Israeli forces retaliated with airstrikes targeting Syrian military targets, the AP reports.

In all, Israel said it struck nine military targets inside Syria, and “direct hits were confirmed.” The targets were located near the site of Sunday’s violence in the Golan Heights and included a regional military command center and unspecified “launching positions.” There was no immediate response from Syria.

This is the latest in a series of incidents to erupt between the two countries in the Golan Heights area in recent months. (more…)

Presbyterian Church USA Narrowly Approves Divestment

Measure passes General Assembly by a vote of 310-303

(Wikipedia Commons)

This evening in Detroit, the General Assembly of the Presbyterian Church USA approved divestment from three companies which do business with Israel–Hewlett-Packard, Caterpillar, and Motorola Solutions–on the grounds that their products abet the Israeli occupation. The motion passed narrowly 310-303. An amendment stating that the Church was not divesting from Israel, only these U.S.-based companies, was added in a last-minute attempt to disassociate the move from the controversial Boycott, Divestment, and Sanctions movement, despite the fact that BDS activists were instrumental in drafting and lobbying for the resolution. An amendment to reinvest the divested funds in Israeli companies engaged in “peaceful solutions” was rejected, and the Assembly also approved a resolution calling for the reexamination of the Church’s support for the two-state solution, by a tally of 482-88.

The vote in favor of divestment was not unexpected, as the move was defeated by only two votes, 333-331, at the 2012 General Assembly. Unsurprisingly, the debate leading up to this year’s vote was heated. To many Presbyterians and Jews, it was also deeply troubling. Earlier this week, one longtime Israel boycott activist in the Church, Presbyterian minister Larry Grimm, told Jews to leave Israel and that America was really their “Promised Land.” At the General Assembly itself, a shocked Presbyterian blogger reported that during prayers, Virginia Sheets, the vice moderator of the Middle East issues committee, “suggested that Jesus wasn’t afraid to tell the Jews when they were wrong.” Zionism Unsettled, the pamphlet assembled by divestment activists to press their case, labeled Zionism as racism and drew strong condemnation from prominent Presbyterian leaders, who noted that it had been endorsed by the notorious white supremacist David Duke, who praised its usage of racist terminology he originally coined. (The DVD accompanying the booklet also claimed that Jews fabricated their connection to Jerusalem for political purposes.) An anonymous Twitter account set up by divestment activists even attempted to smear a Jewish Israel advocate in attendance at the General Assembly for “mocking” Presbyterian hymns. (Video showed otherwise.) (more…)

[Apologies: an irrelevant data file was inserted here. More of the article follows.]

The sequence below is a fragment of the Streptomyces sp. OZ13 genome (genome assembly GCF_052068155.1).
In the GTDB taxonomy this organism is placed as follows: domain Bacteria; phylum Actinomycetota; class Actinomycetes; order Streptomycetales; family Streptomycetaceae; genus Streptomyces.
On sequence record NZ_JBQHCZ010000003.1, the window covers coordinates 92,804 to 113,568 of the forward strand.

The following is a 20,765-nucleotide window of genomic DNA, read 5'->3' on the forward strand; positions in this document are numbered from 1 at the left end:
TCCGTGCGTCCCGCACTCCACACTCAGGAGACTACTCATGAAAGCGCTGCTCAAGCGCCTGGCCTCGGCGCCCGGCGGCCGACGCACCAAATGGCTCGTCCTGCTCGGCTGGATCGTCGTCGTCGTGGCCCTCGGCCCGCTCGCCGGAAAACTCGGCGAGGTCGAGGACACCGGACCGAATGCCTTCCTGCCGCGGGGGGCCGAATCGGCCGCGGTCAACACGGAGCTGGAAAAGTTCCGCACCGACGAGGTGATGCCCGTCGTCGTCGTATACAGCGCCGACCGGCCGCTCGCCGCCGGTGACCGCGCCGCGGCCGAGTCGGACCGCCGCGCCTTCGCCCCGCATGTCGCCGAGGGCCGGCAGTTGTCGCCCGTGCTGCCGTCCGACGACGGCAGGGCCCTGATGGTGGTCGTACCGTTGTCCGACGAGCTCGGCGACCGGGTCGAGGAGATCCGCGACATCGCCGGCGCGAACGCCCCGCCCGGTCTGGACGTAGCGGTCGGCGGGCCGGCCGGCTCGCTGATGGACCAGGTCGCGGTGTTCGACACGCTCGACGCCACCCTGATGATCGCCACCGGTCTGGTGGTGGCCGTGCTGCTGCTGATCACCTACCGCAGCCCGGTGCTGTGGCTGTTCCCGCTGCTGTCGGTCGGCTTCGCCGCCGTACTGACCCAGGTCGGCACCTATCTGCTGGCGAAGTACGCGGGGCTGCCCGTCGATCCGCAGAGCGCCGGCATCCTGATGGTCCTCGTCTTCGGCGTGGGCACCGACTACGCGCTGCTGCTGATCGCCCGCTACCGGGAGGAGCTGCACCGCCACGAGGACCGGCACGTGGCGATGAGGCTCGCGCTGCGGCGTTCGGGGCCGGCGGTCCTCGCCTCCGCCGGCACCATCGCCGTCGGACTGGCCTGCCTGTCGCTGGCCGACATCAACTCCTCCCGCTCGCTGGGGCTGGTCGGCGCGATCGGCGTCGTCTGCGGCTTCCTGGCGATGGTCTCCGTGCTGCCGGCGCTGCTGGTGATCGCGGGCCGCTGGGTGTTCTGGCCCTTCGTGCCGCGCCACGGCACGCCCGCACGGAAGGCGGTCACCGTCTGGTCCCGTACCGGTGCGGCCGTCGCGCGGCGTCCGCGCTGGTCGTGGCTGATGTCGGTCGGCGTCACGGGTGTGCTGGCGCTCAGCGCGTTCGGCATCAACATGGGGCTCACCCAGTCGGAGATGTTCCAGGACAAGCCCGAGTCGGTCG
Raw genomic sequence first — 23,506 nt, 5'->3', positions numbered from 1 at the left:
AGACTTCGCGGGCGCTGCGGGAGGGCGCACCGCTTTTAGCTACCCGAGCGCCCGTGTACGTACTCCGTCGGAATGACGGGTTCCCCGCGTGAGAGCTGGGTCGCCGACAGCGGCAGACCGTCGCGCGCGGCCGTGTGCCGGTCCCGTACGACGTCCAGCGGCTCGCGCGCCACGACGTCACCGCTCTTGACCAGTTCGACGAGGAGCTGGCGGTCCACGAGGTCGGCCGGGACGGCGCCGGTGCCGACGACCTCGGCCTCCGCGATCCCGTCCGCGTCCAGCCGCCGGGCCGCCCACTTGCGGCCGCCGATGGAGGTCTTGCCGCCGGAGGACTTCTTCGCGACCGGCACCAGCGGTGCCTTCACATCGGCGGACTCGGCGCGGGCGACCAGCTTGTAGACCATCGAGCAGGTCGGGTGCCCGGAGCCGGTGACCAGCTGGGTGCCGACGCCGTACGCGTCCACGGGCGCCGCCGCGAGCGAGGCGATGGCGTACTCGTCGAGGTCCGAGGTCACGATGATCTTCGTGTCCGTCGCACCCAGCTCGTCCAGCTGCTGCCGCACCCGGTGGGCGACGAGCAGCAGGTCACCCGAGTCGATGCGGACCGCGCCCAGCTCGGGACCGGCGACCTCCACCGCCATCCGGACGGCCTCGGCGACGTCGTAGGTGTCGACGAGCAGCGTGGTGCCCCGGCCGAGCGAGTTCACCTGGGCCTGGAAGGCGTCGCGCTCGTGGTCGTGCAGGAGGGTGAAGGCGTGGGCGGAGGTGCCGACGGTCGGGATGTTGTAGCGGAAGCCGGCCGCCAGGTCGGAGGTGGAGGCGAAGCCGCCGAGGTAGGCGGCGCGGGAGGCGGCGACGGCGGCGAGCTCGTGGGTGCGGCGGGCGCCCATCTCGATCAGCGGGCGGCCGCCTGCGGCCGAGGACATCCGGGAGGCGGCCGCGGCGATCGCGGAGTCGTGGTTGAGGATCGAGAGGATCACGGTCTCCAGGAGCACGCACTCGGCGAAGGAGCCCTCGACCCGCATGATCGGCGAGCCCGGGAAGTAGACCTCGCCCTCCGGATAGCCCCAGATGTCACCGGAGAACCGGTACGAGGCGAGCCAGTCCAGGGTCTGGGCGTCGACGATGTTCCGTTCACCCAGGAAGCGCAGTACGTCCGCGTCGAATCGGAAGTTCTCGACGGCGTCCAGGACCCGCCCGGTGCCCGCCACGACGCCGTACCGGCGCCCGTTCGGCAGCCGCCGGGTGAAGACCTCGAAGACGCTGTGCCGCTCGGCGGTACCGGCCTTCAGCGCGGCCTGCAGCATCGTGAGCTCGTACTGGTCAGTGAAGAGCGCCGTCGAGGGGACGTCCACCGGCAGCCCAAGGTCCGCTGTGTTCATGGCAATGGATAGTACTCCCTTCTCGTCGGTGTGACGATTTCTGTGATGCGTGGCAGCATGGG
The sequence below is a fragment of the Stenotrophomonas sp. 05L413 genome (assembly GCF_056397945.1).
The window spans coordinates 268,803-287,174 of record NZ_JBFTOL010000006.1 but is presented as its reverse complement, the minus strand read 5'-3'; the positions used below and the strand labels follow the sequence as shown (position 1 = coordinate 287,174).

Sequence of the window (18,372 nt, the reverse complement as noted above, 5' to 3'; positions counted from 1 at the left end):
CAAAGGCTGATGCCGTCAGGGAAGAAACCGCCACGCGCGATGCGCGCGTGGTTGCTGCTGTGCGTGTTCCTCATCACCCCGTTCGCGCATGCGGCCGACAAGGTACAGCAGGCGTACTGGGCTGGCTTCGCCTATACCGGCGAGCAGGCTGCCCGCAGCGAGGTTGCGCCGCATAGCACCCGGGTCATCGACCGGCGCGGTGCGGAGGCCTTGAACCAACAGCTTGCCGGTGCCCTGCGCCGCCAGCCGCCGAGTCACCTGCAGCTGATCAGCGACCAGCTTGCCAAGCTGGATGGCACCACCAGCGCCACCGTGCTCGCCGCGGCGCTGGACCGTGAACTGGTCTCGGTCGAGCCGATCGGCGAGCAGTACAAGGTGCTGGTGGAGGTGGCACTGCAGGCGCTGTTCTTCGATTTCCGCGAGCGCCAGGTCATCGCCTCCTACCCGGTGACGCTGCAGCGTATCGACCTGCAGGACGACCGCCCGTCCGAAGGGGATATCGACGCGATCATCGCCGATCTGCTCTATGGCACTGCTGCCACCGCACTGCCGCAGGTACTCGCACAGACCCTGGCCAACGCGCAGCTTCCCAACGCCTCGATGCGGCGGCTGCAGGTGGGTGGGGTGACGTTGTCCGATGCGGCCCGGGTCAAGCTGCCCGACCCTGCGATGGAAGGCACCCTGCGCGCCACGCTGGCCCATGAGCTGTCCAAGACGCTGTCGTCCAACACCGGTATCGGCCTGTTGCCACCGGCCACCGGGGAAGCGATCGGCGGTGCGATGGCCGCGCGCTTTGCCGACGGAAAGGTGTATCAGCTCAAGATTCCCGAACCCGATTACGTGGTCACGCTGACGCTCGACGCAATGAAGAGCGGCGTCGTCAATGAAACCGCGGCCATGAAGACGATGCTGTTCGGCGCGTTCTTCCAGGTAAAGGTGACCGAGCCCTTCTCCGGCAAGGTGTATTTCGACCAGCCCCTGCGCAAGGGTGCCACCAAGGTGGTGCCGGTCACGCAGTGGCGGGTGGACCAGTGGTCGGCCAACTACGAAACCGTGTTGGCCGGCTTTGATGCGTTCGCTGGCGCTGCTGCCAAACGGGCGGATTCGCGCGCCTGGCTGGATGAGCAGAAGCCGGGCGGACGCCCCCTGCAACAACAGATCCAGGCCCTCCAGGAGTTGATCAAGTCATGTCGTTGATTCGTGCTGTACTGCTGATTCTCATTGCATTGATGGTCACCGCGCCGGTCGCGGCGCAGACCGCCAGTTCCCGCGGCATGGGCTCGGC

Nazi-Era Jerseys on View in World Cup Exhibit

Display in Salvador, Brazil, endorsed by the tournament’s local committee

Germany's 1934 World Cup soccer jersey, on display in Salvador, Brazil. (AP Photo/Bernat Armangue)

A soccer exhibit at a mall in the World Cup host city of Salvador, Brazil, has some surprising items on display. Among the more than 100 vintage World Cup jerseys dating back to the first tournament in 1930 is the swastika-adorned jersey of Germany’s 1934 team, the AP reports. There’s also a Mussolini-era Italian jersey that features the fasces, the symbol of Italian fascism.

The exhibit’s organizer—and the owner of the jerseys—said the whole thing was approved by official channels.

Salvador doctor Duda Sampao, the owner of the collections, said that the exhibition has been endorsed by the local Brazilian World Cup organizing committee, and therefore has the consent of FIFA. World football governing body officials refused to comment, referring the matter to local organizers.